Nothing says luxury like a classic car. They represent the kind of quality and elegance we normally associate with a bygone era. But – they are also expensive to run, unreliable and unfortunately, not always that safe. That’s where the sharing economy comes in. There are plenty of classic car owners out there who would love to give you a spin in their Aston Martin, or even let you take it out on your own. That way, you get the experience, without the price tag (or the mechanic bill). Try BookAclassic, Vinty, or for a trip around London in a classic mini, Small Car Big City.

 It’s how you wear it

Clothing is perfect for sharing. After all, who wants to be seen in the same dress or jewellery too often? Designer pieces tend to be good quality, so they wear well and are ideally suited to having multiple owners. More, of course allows you to access luxurious bags through co-ownership. But we won't stop there, in time we will offer jewellery and clothing on the More platform.  More believes in a fully circular wardrobe.  For items we wear once we will rent them, this is especially great for very expensive items that will only sit in our closets. For items we wear all the time we will purchase them, new or pre-loved and we will repair them, and we will sell them when we no longer need them.For items we love that we want to wear often, we will co-own them with More.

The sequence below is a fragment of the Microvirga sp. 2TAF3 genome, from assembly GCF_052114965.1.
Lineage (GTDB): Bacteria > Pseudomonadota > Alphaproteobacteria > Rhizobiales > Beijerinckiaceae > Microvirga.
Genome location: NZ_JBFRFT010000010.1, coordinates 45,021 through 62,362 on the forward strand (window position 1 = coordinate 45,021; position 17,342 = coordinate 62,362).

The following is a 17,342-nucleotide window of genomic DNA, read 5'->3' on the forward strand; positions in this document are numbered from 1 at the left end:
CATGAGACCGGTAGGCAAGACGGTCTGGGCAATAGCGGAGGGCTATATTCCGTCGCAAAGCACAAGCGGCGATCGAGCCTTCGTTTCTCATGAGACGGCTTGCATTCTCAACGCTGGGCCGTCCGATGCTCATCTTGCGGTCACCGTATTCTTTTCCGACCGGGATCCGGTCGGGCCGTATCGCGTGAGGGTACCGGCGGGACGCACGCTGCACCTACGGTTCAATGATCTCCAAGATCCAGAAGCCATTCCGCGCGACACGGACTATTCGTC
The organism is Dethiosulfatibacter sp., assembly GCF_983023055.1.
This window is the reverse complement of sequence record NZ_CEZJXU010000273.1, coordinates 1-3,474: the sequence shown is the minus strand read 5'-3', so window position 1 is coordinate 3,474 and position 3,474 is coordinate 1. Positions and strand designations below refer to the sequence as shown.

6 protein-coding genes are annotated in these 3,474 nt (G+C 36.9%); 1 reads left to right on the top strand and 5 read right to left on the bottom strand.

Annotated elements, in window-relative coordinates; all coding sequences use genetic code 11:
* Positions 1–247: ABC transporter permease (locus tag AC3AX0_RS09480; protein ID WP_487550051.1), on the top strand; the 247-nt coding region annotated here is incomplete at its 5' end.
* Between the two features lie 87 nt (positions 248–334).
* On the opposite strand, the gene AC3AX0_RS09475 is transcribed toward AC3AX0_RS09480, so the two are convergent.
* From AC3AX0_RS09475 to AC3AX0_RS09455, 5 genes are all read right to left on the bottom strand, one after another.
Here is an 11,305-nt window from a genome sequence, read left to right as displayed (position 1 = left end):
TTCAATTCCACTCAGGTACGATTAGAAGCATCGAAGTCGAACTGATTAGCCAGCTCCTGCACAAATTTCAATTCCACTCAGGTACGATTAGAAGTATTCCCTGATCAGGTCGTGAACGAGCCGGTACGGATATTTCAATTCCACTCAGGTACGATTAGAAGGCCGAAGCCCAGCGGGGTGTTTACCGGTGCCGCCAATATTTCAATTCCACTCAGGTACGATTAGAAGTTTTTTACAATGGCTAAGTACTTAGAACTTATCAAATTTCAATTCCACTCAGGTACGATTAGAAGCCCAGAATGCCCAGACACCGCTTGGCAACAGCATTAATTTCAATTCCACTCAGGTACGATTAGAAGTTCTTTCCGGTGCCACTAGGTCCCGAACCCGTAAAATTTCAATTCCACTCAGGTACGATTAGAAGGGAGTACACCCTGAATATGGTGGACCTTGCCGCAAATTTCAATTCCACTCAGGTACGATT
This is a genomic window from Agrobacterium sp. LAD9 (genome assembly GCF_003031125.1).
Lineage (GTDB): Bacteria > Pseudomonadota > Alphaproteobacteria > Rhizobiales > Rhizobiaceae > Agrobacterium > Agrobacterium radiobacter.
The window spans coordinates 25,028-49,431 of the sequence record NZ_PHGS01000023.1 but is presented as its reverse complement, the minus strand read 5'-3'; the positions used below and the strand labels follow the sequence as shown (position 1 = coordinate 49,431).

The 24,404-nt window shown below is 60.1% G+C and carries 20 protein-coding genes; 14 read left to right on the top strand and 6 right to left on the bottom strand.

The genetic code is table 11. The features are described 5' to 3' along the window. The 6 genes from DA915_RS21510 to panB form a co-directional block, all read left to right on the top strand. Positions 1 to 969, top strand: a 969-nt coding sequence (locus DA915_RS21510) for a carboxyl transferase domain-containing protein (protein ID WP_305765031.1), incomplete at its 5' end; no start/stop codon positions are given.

Beyond Saving Money or the Planet

Interestingly enough, the sharing economy's main promise isn’t about frugality or saving the planet - although both are the case. It’s also about pushing the boundaries of customers’ expectations of what a good service is. The seamlessness, flexibility and convenience that sharing provides is something that new affluents now came to expect and demand from their legacy luxury brands as well.

The white-glove, invisible concierge, one-step-ahead-of-you service without the burdens of ownership, like worrying about depreciating assets, is how sharing economy is going to win in luxury. 

The luxury of sharing may attract those who want to try out different things before they invest money into a high-end purchase. It may attract a restless, easily-bored globe-trotters. It may attract honeymooners looking for a week of luxury.  It may attract experience-seekers set on actively curating their own identity. Or it may attract those old-school affluents who did their math and concluded that they are better off sharing.

In all likelihood, it will continue to attract all of the above, making the nascent luxury sharing economy market a high growth potential. Its emerging business models and revenue streams will revolve around offering products on demand as a service (versus just selling them), partnerships and tie-ups, motivating a marketplace, and new service value-adds. Today, due to legacy brands’ corporate inertia, this market is exposed to newcomers, like More, which have been quick to seize the opportunity. These smart upstarts are well on their road to relevancy with the next generation of affluents as they redefine what the modern luxury is and how we enjoy it.

Speaking of luxury, why not own a Chanel. 

The Chanel Mini Kelly Shopper 

Retail Price £5950 | More Share Price £1309

Eleanor Tucker is author of Thanks for Sharing: How I Gave Up Buying and Embraced Borrowing, Swapping and Renting, on the advisory board of the CBI Sharing Economy council and a consultant specialising in sharing economy businesses.